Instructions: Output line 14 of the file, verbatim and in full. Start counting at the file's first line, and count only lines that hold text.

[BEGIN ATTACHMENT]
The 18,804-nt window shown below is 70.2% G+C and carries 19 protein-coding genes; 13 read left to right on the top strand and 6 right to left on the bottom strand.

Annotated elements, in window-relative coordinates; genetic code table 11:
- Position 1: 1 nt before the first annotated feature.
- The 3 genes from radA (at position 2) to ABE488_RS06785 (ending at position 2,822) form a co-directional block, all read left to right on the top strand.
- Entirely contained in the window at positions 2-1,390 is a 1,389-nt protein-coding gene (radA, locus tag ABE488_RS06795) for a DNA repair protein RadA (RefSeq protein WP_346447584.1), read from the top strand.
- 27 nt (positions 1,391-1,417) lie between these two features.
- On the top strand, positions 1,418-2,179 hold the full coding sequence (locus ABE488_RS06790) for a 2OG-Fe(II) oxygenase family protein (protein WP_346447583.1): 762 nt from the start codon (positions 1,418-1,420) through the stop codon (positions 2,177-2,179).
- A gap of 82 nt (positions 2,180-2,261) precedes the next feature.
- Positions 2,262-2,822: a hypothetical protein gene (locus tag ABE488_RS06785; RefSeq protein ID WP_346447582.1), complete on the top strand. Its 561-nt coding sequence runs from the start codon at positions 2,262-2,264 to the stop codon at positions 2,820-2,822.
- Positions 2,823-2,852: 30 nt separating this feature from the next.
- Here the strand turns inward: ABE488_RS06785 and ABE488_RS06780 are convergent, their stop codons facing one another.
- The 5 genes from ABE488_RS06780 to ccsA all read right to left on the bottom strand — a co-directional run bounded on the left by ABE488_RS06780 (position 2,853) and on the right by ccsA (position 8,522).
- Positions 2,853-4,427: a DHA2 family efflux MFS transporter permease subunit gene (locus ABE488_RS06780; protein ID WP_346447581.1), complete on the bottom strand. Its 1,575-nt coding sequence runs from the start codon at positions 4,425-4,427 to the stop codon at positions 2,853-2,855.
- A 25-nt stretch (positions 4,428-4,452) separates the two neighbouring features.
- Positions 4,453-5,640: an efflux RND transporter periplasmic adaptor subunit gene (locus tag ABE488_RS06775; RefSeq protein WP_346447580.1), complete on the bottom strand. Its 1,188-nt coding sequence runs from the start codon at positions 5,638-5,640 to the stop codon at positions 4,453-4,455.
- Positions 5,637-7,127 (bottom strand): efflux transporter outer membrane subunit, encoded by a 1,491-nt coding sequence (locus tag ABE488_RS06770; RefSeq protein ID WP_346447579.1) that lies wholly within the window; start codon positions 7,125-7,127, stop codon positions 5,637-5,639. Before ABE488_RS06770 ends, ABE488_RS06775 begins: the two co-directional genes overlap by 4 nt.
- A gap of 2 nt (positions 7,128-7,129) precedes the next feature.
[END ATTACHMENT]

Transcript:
- A 25-nt stretch (positions 4,428-4,452) separates the two neighbouring features.